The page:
Citing cooperation in fields like transportation, cooperation on research and development, and harmonising force structures and training methods, De Hoop Scheffer warned both organisations will suffer “if we cannot bring them closer together.” Highlighting threats like climate change and energy shortages to the global security in modern times, De Hoop Scheffer insisted the alliance must look to a new “strategic horizon” to face the newer realities and challenges. Addressing the conference, the NATO Secretary General said, “Climate change could confront us with a whole range of unpleasant developments – developments which no single nation state has the power to contain.
“It will sharpen the competition over resources, notably water. It will increase the risks to coastal regions. It will provoke disputes over territory and farming land. It will spur migration and it will make fragile states even more fragile. The scarcity of fossil fuels is already leading to a renaissance of civilian nuclear energy – and this poses its very own proliferation problems. The next decade will see continuously rising energy prices and a scramble for energy resources,” he said.
“This will put a premium on energy security. And it will also put a premium on the political stability of the world’s major oil and gas producing countries.” Calling for more often contact between the North Atlantic Council and the EU’s Political Security Committee to brainstorm on the global flash points, the Secretary General welcomed ongoing instances of cooperation among the Western powers like pooling resources to fund a C-17 for strategic airlift which can be also done for the A400M.
He also cited the UKFrench initiative to upgrade helicopters and train pilots as a good example of common funding, negating the longstanding method of financing, which says “costs lie where they fall.”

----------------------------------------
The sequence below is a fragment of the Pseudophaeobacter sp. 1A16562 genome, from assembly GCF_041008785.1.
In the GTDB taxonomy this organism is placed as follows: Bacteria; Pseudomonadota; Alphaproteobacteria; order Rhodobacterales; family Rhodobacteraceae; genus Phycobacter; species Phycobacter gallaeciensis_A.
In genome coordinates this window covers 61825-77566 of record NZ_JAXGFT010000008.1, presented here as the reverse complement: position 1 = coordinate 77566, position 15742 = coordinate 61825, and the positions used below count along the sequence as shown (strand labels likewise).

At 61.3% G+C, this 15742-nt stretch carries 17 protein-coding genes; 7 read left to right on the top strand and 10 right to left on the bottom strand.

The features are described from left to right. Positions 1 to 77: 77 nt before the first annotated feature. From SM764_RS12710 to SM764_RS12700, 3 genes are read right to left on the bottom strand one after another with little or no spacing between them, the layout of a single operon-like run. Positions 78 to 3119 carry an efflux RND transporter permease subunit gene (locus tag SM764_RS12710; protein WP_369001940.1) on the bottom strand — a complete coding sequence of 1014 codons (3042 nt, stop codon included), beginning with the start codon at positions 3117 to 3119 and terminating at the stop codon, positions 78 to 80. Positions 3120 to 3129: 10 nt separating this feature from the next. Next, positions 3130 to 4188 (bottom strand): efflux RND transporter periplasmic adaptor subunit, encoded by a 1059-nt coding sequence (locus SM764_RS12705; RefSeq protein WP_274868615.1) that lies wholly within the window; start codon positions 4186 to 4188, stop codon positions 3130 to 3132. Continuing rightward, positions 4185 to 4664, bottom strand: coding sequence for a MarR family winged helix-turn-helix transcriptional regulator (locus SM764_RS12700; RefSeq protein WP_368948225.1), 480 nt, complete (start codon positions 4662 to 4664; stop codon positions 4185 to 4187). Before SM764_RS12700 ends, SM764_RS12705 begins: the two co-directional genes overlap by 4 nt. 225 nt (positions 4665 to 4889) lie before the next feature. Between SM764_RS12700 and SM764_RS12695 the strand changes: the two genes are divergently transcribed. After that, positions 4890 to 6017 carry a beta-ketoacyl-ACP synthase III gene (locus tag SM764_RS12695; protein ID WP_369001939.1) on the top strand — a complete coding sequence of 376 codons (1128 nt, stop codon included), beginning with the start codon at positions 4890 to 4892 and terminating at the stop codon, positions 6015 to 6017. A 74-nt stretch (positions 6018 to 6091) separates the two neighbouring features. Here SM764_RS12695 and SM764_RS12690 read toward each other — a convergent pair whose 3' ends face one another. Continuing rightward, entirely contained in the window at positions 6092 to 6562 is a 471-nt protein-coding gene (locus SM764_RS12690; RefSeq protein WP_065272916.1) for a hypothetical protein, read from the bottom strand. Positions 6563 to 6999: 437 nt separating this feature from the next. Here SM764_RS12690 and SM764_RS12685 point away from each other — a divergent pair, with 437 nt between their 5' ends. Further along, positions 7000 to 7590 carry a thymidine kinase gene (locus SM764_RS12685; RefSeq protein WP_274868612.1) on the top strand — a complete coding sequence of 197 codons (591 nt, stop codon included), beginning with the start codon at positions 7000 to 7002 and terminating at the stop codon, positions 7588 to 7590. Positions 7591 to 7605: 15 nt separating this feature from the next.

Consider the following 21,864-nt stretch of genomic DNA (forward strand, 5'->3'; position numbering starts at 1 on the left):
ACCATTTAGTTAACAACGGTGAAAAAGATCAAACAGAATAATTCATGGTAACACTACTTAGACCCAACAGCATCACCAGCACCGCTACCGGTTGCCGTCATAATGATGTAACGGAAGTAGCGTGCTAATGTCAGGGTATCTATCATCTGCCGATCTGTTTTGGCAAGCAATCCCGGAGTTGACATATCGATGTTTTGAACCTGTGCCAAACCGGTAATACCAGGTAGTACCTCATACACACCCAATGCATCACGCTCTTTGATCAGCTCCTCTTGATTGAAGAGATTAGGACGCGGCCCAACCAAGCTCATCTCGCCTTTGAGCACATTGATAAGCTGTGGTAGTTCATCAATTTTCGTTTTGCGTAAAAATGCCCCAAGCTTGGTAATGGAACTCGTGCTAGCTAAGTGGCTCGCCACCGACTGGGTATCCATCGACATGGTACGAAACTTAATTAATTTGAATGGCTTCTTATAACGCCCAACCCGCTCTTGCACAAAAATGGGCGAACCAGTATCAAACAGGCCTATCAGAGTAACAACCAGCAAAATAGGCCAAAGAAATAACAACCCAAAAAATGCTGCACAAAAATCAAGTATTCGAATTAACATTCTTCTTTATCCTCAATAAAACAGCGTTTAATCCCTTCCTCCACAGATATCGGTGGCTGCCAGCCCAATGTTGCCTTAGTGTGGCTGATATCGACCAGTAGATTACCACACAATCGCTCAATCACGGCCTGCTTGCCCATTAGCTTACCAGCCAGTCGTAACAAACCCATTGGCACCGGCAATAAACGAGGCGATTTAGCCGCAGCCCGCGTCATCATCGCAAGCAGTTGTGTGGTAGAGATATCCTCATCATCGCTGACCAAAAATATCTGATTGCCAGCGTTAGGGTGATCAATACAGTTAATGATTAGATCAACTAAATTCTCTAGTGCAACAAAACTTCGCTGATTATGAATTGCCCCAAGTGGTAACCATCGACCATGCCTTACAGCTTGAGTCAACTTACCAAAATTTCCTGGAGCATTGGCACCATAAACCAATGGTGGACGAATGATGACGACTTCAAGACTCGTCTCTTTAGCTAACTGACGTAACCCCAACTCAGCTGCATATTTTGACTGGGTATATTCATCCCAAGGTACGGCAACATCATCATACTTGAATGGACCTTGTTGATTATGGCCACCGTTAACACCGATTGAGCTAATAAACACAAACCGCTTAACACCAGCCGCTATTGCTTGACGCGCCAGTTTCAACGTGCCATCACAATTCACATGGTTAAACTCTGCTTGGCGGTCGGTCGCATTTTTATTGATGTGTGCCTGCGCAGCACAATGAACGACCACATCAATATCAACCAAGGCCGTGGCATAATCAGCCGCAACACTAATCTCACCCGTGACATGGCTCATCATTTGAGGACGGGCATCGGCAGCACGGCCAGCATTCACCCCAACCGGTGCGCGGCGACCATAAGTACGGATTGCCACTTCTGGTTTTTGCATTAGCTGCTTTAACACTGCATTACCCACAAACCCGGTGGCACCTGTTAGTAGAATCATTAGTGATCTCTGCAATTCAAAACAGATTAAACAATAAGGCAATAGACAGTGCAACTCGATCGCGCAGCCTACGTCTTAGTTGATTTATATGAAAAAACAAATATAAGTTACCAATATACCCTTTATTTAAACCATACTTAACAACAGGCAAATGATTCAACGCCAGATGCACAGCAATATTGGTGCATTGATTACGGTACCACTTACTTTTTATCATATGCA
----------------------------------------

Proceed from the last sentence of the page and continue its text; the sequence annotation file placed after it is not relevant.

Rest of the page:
The Cold War seems never to have gone completely cold as was evident when NATO Secretary General admitted that there were issues where NATO and Russia did not “see eye to eye,” such as Kosovo and Russia’s decision to suspend its participation in the Conventional Forces in Europe Treaty. Calling Russia’s decision to send soldiers into Abkhazia in Georgia as “not helpful,” he stressed that it was important to engage with Russia because “I cannot see how NATO can do without Russia or how Russia can do without NATO.”
On the other hand, Dmitry Rogozin, Russia’s ambassador to NATO lambasted the Western Military Alliance for misleading information on missile defence. Rogozin told the audience, “We are told that we should not fear plans to install missile defences in Poland and the Czech Republic as it is directed at the bad guys in Iran.”
“If NATO considers the threats are coming from the south, why are you enlarging to the east? Do you have a problem with the compass? We can install our missile defences in Cuba or Venezuela to protect our territory against the bad guys from Jamaica,” the Russian ambassador asked.
On the positive side, Rogozin agreed that cooperation between Russia and NATO works better at the military level than at the political or diplomatic level, and hinted at strengthening military cooperation in Afghanistan. Moreover, in the light of political agreement reached between Russia and the EU in April, Rogozin pointed to the Russian offer of helicopters for the EU’s ongoing peacekeeping mission in Chad.